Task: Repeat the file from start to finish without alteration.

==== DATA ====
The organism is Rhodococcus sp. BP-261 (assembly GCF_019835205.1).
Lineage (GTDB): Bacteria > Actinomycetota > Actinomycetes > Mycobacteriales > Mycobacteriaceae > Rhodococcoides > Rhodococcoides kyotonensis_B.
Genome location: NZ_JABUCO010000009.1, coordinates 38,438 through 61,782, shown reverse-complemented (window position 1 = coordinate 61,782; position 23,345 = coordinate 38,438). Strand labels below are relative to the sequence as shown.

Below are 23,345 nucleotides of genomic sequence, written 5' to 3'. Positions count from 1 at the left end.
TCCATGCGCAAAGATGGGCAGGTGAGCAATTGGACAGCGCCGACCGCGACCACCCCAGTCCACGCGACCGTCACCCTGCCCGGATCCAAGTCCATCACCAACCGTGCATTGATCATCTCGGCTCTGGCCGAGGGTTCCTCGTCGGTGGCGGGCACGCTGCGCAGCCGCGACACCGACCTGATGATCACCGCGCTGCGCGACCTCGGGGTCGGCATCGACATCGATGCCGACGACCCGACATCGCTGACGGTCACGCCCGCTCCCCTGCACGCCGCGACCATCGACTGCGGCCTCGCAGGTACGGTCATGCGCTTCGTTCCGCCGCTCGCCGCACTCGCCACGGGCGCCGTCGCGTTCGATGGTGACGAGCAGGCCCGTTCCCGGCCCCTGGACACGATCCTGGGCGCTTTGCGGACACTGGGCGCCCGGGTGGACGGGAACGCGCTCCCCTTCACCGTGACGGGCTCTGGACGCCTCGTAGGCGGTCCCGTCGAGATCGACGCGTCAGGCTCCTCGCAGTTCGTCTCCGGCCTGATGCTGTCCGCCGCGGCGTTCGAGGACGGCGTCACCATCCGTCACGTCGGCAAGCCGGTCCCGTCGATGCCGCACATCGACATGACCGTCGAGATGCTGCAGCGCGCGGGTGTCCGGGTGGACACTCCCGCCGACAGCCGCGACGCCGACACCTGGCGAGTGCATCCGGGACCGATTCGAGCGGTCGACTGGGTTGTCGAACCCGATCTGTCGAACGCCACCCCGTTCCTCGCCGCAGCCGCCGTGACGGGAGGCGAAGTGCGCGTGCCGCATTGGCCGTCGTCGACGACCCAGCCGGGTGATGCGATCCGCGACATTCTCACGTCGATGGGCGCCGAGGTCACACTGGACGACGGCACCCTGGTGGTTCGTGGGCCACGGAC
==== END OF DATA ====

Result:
The organism is Rhodococcus sp. BP-261 (assembly GCF_019835205.1).
Lineage (GTDB): Bacteria > Actinomycetota > Actinomycetes > Mycobacteriales > Mycobacteriaceae > Rhodococcoides > Rhodococcoides kyotonensis_B.
Genome location: NZ_JABUCO010000009.1, coordinates 38,438 through 61,782, shown reverse-complemented (window position 1 = coordinate 61,782; position 23,345 = coordinate 38,438). Strand labels below are relative to the sequence as shown.

Below are 23,345 nucleotides of genomic sequence, written 5' to 3'. Positions count from 1 at the left end.
TCCATGCGCAAAGATGGGCAGGTGAGCAATTGGACAGCGCCGACCGCGACCACCCCAGTCCACGCGACCGTCACCCTGCCCGGATCCAAGTCCATCACCAACCGTGCATTGATCATCTCGGCTCTGGCCGAGGGTTCCTCGTCGGTGGCGGGCACGCTGCGCAGCCGCGACACCGACCTGATGATCACCGCGCTGCGCGACCTCGGGGTCGGCATCGACATCGATGCCGACGACCCGACATCGCTGACGGTCACGCCCGCTCCCCTGCACGCCGCGACCATCGACTGCGGCCTCGCAGGTACGGTCATGCGCTTCGTTCCGCCGCTCGCCGCACTCGCCACGGGCGCCGTCGCGTTCGATGGTGACGAGCAGGCCCGTTCCCGGCCCCTGGACACGATCCTGGGCGCTTTGCGGACACTGGGCGCCCGGGTGGACGGGAACGCGCTCCCCTTCACCGTGACGGGCTCTGGACGCCTCGTAGGCGGTCCCGTCGAGATCGACGCGTCAGGCTCCTCGCAGTTCGTCTCCGGCCTGATGCTGTCCGCCGCGGCGTTCGAGGACGGCGTCACCATCCGTCACGTCGGCAAGCCGGTCCCGTCGATGCCGCACATCGACATGACCGTCGAGATGCTGCAGCGCGCGGGTGTCCGGGTGGACACTCCCGCCGACAGCCGCGACGCCGACACCTGGCGAGTGCATCCGGGACCGATTCGAGCGGTCGACTGGGTTGTCGAACCCGATCTGTCGAACGCCACCCCGTTCCTCGCCGCAGCCGCCGTGACGGGAGGCGAAGTGCGCGTGCCGCATTGGCCGTCGTCGACGACCCAGCCGGGTGATGCGATCCGCGACATTCTCACGTCGATGGGCGCCGAGGTCACACTGGACGACGGCACCCTGGTGGTTCGTGGGCCACGGAC